It’s hard to tell if In The Court Of The Dragon – album #10 from metalcore heavyweights Trivium – is a punch to the face because it’s genuinely aggressive, or just… Loud. Trivium may talk the talk, but they certainly don’t cause any damage on this ultimately weak effort.
The album’s title track is a regular shiner on the earholes – a cataclysmic serve of vomit vocals and guttural guitars bursting out from secular undertones – and it’s cool, but it’s incomprehensible. It doesn’t leave you bruised so much as baffled.
Sure, the album as a whole has all the ferocity you’d expect from a band of Trivium’s tenure – but its nature only serves as an opportunity for the quartet to remind fans of their technical prowess and stellar dexterity as performers. After a while, those wailing guitar runs and flying solos become predictable. They’re riffs for the sake of riffs… Looking at you, ‘A Crisis Of Revelation’.
The album’s saving grace comes in ‘Feast Of Fire’. It’s one of the few songs on Dragon to demonstrate any certainty of creative and thematic purpose. Bassist Paolo Gregoletto even said, “There’s always that one song you aren’t expecting when you begin writing a new album,” and indeed, this is it. The song doesn’t fit in with its siblings and may well have done better as a standalone release – its beefy basslines, quivering vocal melodies and organised guitar runs are stunning.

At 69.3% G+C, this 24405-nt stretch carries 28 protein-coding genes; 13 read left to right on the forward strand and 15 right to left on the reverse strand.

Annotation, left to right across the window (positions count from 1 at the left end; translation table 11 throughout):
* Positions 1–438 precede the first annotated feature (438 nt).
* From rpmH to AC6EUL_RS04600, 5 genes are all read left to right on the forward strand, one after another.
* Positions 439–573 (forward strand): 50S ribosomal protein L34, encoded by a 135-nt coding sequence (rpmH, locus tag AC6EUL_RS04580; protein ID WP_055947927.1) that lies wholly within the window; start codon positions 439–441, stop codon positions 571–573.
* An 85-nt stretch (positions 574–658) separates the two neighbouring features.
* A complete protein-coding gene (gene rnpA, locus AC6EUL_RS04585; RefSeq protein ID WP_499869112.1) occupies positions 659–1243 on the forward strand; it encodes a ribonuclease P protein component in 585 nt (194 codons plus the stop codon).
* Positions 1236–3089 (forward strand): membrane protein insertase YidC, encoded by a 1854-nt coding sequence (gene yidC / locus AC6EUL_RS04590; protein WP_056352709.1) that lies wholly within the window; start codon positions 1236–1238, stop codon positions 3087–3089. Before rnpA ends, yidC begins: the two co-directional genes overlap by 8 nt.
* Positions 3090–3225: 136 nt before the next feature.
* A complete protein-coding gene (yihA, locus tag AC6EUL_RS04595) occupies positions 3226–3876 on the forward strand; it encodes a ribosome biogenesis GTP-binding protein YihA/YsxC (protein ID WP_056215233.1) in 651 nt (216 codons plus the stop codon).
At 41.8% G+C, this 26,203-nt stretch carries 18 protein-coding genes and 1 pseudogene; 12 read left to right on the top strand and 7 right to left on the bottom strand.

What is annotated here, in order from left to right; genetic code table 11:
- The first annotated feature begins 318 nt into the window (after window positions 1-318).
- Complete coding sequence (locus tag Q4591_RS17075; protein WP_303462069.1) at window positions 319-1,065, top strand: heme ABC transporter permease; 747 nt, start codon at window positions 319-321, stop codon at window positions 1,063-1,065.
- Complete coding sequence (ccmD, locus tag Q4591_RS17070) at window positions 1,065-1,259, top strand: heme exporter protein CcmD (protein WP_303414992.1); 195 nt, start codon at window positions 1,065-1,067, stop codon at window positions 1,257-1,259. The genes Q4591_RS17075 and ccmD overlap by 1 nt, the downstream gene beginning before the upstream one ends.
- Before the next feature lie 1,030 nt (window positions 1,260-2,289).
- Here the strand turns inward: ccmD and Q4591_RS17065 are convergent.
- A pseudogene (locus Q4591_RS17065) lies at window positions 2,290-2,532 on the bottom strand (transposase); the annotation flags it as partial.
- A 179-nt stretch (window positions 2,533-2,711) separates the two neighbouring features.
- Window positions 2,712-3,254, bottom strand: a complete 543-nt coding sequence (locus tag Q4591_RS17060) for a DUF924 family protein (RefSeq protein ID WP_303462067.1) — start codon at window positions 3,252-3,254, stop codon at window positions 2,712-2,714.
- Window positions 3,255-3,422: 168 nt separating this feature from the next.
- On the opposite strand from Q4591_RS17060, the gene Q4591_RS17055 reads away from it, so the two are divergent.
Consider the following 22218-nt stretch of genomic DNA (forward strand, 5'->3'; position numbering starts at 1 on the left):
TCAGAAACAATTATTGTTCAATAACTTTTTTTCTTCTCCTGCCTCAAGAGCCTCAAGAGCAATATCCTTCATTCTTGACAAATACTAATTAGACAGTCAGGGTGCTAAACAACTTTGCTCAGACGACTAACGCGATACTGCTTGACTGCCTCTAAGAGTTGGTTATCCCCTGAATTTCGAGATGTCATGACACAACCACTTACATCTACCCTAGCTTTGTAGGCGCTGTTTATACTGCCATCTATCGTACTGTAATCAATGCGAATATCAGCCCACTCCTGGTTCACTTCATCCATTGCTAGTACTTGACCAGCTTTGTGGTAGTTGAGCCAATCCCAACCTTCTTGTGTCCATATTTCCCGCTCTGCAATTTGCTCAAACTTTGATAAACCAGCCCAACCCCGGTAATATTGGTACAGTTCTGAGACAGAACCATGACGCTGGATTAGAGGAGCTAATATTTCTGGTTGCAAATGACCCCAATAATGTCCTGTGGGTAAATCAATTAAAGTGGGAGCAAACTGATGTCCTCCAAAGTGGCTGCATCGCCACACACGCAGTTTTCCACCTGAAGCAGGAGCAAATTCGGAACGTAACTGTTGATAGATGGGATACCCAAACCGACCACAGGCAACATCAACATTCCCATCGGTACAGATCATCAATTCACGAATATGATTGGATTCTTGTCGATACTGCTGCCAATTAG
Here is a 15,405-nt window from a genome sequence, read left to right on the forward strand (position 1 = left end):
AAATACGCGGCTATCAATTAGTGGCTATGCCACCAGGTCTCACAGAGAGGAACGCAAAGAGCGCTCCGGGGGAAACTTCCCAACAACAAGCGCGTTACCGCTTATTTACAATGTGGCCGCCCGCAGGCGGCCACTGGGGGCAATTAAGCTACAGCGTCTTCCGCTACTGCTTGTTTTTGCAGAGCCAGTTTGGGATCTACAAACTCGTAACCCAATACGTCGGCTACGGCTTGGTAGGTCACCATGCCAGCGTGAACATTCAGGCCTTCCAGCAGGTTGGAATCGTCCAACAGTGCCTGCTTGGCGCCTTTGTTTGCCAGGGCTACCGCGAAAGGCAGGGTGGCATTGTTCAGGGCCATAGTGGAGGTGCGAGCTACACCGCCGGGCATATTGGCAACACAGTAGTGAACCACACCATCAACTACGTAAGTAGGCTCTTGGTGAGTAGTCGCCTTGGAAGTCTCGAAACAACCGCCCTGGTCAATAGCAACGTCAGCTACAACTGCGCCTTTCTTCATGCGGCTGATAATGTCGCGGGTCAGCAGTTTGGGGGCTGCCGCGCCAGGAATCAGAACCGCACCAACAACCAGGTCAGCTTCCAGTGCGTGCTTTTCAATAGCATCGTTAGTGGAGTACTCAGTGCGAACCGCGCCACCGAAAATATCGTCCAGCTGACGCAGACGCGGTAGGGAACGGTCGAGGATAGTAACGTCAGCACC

In their attempt to move forward, Trivium have moved back – all the way to bad Nordic ’80s power metal – ironically in a song titled ‘No Way Back’. To that end, for a song with a supposedly very personal narrative, it certainly won’t win any awards for original lyrics. It does teeter on the edge of potential, should Trivium wish to refine that marriage of classic metal and their own well-established, but seemingly waysided personality of sound.
It’s evident here that Trivium, though maintaining that dexterity of ability, lack the ingenuity required to gainfully take on such a frenzied (though admirably enthusiastic) lot of ideas. The only clarity is in those shamefully same-y guitar solos. By the album’s closer, ‘The Phalanx’ – a puff of self-important hot air – you’d be forgiven for having tuned out.
All things considered, Dragon is a largely incoherent muddle of ideas, borne from an admirable enthusiasm that sadly turned to exaggerated confidence.
In The Court Of The Dragon is out now via Warner
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